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“I teach self-reliance, the world’s most subversive practice. I teach people how to grow their own food, which is shockingly subversive. So, yes, it’s seditious. But it’s peaceful sedition.” 

Bill Mollison

This is a magical time of the year. When I heard the first robin sing the other day, I realized how desperately quiet winter had been. When I see new birds arrive at the bird feeder who weren’t there two weeks ago, it’s clear that all animals are celebrating the arrival of spring. It doesn’t matter that there may be a little snow on the ground, because suddenly there are creeks that have come alive and rivers are rising with the breakup of ice. Canada geese are on the wing, and vultures hover overhead riding the warmer air. We also emerge from our wintry habitats, change our shoes and adorn ourselves with spring apparel, and open windows to fresh air and perhaps new ideas.

As the price of food rose 10% last autumn, did it occur to you to consider starting a garden, but then to ask where? Why not put the garden where presently there is a patch of grass? There are so many reasons to do so. It’s hard to beat freshly picked peas, spinach or tomatoes, and a parade of sweet pea flowers adds fragrance and colour; no lawn offers that. Besides, a liberated area of earth allows for a plethora of beneficial insects to enter the space. Furthermore, biodiversity flourishes when the garden is an organic one. Organic horticulture respects the soil and the creatures who live there; harmful herbicides and pesticides are not used. Although organically grown seeds are slightly more expensive than others, they are the foundation for any garden, as they are free of chemical residues that contaminate the land. It’s also fun to save seeds from your organic produce.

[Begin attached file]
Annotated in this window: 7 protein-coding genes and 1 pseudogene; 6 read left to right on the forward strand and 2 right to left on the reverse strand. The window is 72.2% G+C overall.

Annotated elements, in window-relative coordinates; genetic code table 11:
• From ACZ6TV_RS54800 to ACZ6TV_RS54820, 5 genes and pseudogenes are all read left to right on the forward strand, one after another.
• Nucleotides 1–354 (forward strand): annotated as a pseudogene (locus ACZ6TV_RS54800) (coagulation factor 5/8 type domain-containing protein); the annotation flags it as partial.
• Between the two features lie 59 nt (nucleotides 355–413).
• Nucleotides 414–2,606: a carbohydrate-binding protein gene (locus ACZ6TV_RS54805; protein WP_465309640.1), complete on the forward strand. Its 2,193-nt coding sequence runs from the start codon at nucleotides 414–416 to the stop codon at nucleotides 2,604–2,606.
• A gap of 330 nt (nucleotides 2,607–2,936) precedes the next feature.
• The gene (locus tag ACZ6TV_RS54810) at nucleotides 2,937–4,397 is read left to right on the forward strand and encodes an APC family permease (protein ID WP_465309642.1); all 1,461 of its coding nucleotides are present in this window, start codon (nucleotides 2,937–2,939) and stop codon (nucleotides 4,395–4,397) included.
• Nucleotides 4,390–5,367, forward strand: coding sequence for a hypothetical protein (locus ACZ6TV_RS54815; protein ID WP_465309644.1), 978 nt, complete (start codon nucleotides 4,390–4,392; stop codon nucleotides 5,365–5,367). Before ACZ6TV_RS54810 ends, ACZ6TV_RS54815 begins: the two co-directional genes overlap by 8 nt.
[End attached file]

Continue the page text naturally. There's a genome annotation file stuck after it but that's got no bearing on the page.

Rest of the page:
In the depths of winter the joyful and hope-filled arrival of the seed catalogue kicks off the flurry of dreams, plans and actions for our awakening. You might have discussions with others about what to include that is new to the garden. A gardening plan makes sense, but spontaneity is important too, and it doesn’t matter if all you have is a sunny patio to start your garden paradise. A collection of different potted pepper plants, for example, will enliven any space with their elegant shapes and fruits. During April and May there are many seedlings that can be propagated in the house. In fact, I start basil—the tender leaves are a treat to eat in April—and snapdragons in early February. As you will probably know, supermarkets and hardware stores sell both vegetable and flower seeds. Right now is the perfect time to buy a selection of seeds, or, better, to use the seeds you have collected from last year’s harvest. If you use open-pollinated varieties, you will have many possibilities to save seeds. This gives you independence from buying what you can instead nurture yourself. Growing garlic is an example of home sustainability. There is never a need to buy garlic again if you save enough bulbs for them to be planted in late October. Right now they are pushing past the leaf mulch to harvest mid-July.

Municipal garden plots offer a wonderful way to explore and hone your skills as a novice gardener, and if you don’t have a lawn or a piece of land to convert into a garden, you may be able to rent a plot. Sherbrooke offers this opportunity. See and